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Maria-Syamsi

From My Heart

Month

July 2010

My Dream Home

Written on 22nd July 2010 @ 2016hrs

My dream house

Must be a bungalow on a flat land. Or maybe on the hills.

Large compound, with green fields all around.

At the end of the green fields, there’d be tall hedges surrounding the grounds, giving privacy and beauty.
And before the hedges, there are large trees lining the field.

Large trees we could sit and have a tea below them.
Large trees we could hang a wooden swing and laze around.
Large trees we could just sleep below it during hotter days, with wind blowing.

I forgot to say.
Maybe the bungalow could be the colonial style.
Or the clean, simple, white/light pink/brown like the ones estate managers live in.
That would be nice.

The house would have many windows so that wind can blow in and out.
Many windows so that the sun can shine in.
A big kitchen and a walk-in store for my kitchen stuff, like the one in Chef at Home.
The kitchen will have yellow interior, and wooden cabinets. But not the old fashioned ones.
All bedrooms facing the kiblat.
Maybe a library, and a jamming/hobby room.

A swimming pool would be nice.

But you know what….

Actually my dream home,

Is the house with kids running around, many kids
Foster or biological, doesn’t matter
And when they grow up, they’ll tease and laugh at each other
Cry on each other’s shoulders

A house where my kids will sit in the kitchen table and talk
Girl talk, guy talk or whatever

A house where we’ll have long breakfasts and long teas

A house where cousins and aunties and grandmas and grandpas will come often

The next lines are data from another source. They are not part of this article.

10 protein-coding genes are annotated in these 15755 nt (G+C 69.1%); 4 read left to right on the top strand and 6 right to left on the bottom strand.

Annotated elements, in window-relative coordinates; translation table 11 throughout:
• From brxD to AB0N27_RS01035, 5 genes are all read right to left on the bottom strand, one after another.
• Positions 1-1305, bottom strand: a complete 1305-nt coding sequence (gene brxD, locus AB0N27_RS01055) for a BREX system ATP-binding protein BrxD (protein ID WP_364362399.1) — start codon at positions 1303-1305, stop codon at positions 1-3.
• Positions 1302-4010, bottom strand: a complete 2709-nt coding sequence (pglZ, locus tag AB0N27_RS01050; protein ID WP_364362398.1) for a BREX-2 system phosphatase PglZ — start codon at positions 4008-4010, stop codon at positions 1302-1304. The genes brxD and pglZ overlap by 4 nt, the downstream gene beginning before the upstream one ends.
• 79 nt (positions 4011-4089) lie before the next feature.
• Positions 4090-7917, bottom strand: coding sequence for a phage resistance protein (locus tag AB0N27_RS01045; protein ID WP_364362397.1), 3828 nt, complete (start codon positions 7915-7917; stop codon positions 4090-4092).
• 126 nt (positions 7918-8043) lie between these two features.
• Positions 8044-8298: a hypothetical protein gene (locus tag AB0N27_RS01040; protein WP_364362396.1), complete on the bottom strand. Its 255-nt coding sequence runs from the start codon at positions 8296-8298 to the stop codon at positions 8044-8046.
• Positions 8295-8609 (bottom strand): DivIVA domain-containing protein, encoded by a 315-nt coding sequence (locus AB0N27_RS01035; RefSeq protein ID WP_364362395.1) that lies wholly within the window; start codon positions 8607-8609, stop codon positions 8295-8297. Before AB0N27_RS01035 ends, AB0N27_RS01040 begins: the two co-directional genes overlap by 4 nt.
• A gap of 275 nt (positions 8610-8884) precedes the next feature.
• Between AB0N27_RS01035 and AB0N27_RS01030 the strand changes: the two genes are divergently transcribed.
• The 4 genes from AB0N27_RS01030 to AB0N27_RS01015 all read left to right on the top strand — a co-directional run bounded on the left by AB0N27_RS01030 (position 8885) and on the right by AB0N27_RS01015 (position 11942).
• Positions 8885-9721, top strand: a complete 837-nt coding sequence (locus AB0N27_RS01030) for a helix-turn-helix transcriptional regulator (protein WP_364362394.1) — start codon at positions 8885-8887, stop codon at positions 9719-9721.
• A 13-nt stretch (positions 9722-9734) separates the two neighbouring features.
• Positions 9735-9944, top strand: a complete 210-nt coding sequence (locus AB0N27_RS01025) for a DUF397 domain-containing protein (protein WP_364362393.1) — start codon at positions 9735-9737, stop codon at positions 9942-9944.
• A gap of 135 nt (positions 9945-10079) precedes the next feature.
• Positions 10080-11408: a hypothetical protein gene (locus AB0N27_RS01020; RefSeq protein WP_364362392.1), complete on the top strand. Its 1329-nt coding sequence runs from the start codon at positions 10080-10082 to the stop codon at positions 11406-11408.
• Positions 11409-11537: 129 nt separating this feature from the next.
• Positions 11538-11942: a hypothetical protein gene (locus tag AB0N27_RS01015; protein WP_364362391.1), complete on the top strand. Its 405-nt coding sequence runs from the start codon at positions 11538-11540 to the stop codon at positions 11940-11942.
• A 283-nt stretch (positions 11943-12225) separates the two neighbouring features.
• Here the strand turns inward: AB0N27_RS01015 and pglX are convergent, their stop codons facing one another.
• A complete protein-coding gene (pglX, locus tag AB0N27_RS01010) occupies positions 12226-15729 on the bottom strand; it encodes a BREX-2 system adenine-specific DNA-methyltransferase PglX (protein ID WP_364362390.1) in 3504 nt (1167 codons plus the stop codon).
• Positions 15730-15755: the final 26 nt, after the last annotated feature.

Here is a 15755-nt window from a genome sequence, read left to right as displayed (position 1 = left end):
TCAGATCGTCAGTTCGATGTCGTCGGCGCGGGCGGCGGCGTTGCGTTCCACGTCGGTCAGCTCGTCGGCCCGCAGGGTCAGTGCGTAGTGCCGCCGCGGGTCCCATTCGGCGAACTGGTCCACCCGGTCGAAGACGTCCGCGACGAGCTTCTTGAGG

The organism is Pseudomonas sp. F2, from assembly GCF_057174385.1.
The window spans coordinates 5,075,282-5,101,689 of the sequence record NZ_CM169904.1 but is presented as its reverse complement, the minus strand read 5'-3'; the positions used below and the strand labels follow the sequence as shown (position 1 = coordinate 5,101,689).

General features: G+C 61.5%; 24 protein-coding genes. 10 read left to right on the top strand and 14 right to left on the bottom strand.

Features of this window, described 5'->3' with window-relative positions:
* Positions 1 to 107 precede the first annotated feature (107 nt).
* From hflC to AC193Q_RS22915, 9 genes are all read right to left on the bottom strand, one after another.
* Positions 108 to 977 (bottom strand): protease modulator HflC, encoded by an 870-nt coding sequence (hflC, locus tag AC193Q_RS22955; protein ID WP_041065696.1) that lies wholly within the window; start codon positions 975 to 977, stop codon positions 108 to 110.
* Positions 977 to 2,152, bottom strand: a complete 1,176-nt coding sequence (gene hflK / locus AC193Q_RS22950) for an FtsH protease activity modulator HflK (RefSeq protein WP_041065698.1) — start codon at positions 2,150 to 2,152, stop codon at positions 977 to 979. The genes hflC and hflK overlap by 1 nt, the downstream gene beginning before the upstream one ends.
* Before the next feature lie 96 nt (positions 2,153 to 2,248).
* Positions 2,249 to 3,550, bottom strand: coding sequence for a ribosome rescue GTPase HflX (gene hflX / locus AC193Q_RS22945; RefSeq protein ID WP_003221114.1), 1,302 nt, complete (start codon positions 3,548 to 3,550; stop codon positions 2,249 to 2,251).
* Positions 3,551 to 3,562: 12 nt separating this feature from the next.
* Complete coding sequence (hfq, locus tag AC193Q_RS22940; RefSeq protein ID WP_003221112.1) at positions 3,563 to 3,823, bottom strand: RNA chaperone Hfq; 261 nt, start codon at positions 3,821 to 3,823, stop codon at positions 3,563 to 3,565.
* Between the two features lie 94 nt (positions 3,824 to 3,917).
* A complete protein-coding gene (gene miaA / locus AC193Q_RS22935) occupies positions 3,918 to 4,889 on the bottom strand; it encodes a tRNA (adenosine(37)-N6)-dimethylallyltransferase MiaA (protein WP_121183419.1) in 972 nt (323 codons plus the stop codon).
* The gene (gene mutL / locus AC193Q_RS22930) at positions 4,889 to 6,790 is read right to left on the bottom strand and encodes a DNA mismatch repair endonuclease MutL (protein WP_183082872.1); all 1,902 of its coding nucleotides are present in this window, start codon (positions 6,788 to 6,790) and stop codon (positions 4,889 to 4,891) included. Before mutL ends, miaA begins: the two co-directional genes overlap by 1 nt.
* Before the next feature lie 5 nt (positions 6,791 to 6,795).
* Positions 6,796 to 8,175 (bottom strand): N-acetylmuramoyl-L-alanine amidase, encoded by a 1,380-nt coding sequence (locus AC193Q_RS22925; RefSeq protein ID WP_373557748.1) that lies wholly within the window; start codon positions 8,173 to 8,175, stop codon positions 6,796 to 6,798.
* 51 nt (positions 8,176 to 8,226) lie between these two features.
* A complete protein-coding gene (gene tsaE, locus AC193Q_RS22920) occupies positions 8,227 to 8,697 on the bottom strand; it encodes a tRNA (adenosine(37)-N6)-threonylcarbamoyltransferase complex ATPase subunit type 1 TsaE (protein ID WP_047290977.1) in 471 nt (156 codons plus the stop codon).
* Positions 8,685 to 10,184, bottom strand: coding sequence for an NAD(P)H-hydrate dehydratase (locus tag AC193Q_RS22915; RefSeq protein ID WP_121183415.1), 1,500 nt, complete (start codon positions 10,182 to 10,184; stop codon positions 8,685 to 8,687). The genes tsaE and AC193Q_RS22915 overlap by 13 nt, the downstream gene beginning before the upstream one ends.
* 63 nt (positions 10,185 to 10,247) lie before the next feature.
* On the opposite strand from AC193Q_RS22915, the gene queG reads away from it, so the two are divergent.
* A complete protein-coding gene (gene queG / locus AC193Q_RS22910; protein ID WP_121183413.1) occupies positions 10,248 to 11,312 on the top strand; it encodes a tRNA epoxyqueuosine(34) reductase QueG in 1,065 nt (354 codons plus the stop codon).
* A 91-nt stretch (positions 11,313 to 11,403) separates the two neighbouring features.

Come with smiles and laughters
We’ll hold our tahlil there
Barbecues
Dinner parties
Weddings

It would be nice to have a big beautiful house.
But a great beautiful family would be better, even without the big kitchen. Or the swimming pool

A Small Smile

Written on 18th July 2010 @ 2343hrs

She sits there alone in her room. Sometimes with her maid.

She’d be tying to catch some breath. Sometimes she’s comfortable. Food half touched in the tray.

Her hair parted into two, and tied loosely.

She never smiled. Not at me. Not at him. Not at us.

He’d sit down and talk to her. She’d softly answer.

No connection. Not at the start.

Day in and day out. He’d see her everyday.

I don’t know what they talked about. I hoped he’d alleviate her worries.

Then we saw her again. All of us.

A small smile.

So he sat in front of her.

She looked at us, one by one. I smiled. A small smile.

He spoke to her. “How are you today? Are you ready to go home?”

At first she was unsure.

She seemed uncertain. Of something.

“Is there anything else you want to ask?” he asked gently.

She had something in her mind.

“It’s just….just….”

He looked at her.

“Maybe I should go home.”

‘She misses her granddaughter,’ I remember him saying.